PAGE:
I spend a lot of time studying individuals and teams in a quest to help them learn how to deliver more value. One of the most common failure scenarios I observe is that once organizations have reached a decent level of effectiveness, someone will leave and the whole thing will come tumbling down. I am not trying to suggest that turnover and change should be stamped out (I actually think it is healthy), but rather something else is amiss. Several years ago I was able to study the implementation of an agile scaling methodology in a Fortune 100 company. The study looked at quality, productivity, and cycle time across 15 product lines. In every case, the metrics fell during implementation (this was expected) then improved spectacularly, over 80% improvement in every metric, the year after implementation. Unfortunately, things got murkier when the consultants supporting the change were withdrawn and sent elsewhere. The metrics fell by 30 to 50% from the high watermark. I am not arguing that consultants should be permanently ensconced in any organization – it is unhealthy but rather something else is amiss. Recently I forgot to call my father on his birthday. My wife remembers things like special events and then clues me in…if she is around. This time she was not. The whats amiss in all three of these scenarios is a reflection of the risks of transactive memory. 

A simple explanation of transactive memory is that teams store certain memories in one person and then create a framework so that everyone knows who the go-to person for that memory is. In my immediate family for birthdays, it is my wife and in the larger family unit, it is my father. On a team, one person might be the ace of database joins, another might be the person that understands how to manipulate Jenkins, and another the guru of the Scrum ceremonies – the list could easily go on. The team has a meta understanding of who has skills/memories so everyone does not have to know everything. The sum of the team is greater than the individual parts. Transactive memory is why teams can be very efficient and effective when tackling problems that would stump (or overwhelm) an individual.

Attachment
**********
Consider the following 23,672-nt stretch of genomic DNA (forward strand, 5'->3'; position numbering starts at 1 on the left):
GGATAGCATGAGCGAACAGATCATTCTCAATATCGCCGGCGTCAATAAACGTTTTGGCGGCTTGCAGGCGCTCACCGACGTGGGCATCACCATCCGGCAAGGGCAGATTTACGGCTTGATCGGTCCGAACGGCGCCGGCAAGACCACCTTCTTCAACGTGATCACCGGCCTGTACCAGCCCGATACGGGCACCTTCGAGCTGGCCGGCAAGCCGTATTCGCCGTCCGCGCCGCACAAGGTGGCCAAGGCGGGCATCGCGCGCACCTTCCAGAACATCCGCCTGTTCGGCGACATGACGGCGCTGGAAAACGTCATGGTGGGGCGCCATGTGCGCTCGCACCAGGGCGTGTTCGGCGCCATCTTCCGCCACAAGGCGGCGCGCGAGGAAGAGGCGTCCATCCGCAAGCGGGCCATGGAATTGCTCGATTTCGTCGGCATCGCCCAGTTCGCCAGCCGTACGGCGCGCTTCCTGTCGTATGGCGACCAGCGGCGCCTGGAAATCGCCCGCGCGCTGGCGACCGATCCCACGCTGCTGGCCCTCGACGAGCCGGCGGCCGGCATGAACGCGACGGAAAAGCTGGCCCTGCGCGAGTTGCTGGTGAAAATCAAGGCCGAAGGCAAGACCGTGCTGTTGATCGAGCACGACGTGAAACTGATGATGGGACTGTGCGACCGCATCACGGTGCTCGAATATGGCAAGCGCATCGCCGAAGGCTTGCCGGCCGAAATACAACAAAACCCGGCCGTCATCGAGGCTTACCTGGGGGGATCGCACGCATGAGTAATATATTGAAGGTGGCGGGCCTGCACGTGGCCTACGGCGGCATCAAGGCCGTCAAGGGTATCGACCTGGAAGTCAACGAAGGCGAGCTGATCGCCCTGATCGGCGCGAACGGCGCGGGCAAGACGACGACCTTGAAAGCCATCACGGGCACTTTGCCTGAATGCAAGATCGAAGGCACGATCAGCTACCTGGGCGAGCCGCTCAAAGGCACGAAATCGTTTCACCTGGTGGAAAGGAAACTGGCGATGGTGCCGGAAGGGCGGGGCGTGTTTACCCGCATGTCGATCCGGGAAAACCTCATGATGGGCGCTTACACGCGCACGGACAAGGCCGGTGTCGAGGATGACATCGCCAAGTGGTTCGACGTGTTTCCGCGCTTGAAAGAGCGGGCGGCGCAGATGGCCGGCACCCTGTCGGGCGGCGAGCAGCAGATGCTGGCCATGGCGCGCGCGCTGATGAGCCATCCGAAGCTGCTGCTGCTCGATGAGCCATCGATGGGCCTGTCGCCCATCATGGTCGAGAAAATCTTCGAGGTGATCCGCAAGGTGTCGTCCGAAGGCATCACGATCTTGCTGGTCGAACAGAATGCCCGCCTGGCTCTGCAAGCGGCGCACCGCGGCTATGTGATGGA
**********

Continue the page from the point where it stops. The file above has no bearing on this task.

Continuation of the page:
Whether facilitating an agile transformation or coaching a team on Scrum or Kanban, transactive memory is a tool almost every coach uses. The technique is useful for several reasons:

  1. Not everyone has to be the master at all tasks (noted earlier).
  2. Scrum Masters and agile coaches can focus on keeping up to date with the agile concepts and ideas. 

Long term use of transactive memory to facilitate change causes problems because:

  1. It generates codependency for the organization or team on the coach or Scrum Master.
  2. Risks backsliding when the keeper of the process knowledge leaves (this feels almost cult-like). 

Things break down when the transactive memory system is disrupted. This occurs because of people problems due to:

  1. Team members change without a proper turnover.
  2. Dynamic matrix teams where change happens when teams are re-imagined for new projects (a special type of team member change in organizations still using matrix management which was popular in the 1980s and 90s).
  3. Transitory teams members, contractors or consultants, that are not invested in knowledge transfer.

All three of these scenarios are people and relationship problems (with a smattering of contract and HR problems sprinkled on top).

Anything that disrupts the relationships between people in teams or organizations is not the friend of transactive memory. Many of the light touch documentation approaches common in agile assume stable teams that can leverage transactive memory. In many organizations, stable teams are about as true as the tooth fairy.